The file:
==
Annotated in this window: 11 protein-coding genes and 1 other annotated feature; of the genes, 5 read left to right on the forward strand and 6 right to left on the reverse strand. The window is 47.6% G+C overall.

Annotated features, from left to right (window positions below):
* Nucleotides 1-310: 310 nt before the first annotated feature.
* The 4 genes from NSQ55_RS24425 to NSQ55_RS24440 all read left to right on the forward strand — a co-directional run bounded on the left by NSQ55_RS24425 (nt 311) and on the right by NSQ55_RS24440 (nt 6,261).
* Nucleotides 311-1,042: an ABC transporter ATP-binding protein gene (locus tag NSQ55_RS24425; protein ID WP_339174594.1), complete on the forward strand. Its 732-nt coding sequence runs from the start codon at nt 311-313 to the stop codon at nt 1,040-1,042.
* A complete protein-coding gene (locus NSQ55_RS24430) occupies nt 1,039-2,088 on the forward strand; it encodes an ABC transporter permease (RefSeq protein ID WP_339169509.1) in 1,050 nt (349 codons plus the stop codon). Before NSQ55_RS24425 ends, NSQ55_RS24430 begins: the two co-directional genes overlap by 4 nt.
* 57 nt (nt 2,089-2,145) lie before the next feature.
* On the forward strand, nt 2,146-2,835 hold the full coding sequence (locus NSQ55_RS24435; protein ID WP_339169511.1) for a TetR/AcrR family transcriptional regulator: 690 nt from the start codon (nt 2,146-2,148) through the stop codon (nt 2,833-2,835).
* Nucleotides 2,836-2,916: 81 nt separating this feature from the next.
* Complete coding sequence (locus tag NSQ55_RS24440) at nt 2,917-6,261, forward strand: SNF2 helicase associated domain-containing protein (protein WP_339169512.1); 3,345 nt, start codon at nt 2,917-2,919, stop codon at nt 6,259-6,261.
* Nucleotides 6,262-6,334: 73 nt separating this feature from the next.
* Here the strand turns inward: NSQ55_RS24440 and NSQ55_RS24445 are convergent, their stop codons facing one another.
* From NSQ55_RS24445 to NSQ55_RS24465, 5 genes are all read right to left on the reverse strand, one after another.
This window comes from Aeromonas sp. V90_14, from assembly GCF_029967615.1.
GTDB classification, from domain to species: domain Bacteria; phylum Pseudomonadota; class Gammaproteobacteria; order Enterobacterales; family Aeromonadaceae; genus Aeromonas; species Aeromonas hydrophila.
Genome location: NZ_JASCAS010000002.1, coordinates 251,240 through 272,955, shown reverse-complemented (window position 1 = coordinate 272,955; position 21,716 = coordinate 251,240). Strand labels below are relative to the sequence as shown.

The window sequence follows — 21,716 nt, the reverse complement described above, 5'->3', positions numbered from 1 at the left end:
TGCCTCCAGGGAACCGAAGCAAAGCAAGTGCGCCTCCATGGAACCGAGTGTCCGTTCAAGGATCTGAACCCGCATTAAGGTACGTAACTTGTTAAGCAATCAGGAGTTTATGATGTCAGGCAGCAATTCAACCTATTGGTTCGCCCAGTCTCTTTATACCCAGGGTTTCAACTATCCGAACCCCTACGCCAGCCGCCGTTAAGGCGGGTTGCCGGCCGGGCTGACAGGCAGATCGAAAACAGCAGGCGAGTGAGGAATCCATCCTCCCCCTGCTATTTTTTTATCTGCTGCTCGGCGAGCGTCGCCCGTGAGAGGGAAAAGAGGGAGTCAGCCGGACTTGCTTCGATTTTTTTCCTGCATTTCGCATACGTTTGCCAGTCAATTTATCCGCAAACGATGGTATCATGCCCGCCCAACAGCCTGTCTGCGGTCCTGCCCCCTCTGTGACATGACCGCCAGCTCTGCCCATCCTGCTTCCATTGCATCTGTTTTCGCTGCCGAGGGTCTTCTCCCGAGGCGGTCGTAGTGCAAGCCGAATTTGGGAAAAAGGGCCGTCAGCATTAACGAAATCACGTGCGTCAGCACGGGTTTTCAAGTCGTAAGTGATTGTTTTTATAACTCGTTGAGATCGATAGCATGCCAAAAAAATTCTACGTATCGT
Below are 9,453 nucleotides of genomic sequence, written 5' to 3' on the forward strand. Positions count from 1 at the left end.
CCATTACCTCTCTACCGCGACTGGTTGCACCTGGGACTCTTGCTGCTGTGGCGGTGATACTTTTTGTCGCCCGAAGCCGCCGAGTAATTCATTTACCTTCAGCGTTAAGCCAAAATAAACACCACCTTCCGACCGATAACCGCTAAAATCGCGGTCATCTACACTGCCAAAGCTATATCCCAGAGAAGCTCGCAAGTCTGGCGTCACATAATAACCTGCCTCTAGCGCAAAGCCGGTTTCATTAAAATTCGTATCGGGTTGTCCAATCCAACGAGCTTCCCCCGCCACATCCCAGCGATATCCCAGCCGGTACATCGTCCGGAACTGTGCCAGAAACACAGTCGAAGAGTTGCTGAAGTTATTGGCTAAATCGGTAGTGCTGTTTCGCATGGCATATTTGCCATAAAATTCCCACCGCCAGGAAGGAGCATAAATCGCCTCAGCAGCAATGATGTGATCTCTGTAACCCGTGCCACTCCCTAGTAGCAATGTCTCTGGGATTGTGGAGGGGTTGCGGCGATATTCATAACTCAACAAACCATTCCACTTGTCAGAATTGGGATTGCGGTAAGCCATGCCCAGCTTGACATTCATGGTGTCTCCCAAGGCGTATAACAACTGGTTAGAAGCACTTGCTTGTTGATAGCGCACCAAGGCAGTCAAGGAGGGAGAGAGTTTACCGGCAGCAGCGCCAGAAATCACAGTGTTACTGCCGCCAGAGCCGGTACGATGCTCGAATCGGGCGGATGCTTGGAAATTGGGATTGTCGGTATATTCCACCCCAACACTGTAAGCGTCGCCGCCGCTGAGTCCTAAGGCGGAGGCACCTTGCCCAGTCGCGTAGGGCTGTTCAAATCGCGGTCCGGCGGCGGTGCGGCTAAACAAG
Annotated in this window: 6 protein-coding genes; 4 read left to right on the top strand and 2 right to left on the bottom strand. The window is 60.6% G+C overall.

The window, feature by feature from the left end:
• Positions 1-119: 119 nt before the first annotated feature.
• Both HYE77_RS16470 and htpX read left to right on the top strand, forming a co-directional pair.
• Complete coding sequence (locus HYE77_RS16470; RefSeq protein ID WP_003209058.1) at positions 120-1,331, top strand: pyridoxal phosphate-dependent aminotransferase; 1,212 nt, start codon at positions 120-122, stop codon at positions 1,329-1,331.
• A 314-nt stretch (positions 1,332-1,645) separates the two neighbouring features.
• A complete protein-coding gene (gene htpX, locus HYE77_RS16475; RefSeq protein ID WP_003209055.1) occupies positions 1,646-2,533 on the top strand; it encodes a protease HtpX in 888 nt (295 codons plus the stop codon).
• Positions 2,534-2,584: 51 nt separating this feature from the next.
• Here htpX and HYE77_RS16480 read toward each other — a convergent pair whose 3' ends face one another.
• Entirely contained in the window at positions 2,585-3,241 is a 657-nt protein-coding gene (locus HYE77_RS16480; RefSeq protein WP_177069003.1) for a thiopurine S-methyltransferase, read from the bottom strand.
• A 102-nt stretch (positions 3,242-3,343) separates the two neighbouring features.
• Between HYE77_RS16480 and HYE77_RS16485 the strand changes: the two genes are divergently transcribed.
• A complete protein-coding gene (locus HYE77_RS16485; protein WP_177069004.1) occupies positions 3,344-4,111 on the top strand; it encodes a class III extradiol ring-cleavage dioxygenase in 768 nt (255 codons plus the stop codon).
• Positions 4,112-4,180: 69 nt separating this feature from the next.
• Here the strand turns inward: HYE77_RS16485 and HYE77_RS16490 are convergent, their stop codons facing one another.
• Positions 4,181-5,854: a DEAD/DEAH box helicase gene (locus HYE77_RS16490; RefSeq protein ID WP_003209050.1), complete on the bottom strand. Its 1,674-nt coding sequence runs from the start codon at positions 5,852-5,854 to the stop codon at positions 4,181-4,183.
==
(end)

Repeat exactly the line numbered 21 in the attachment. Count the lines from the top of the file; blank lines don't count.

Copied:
Annotated in this window: 6 protein-coding genes; 4 read left to right on the top strand and 2 right to left on the bottom strand. The window is 60.6% G+C overall.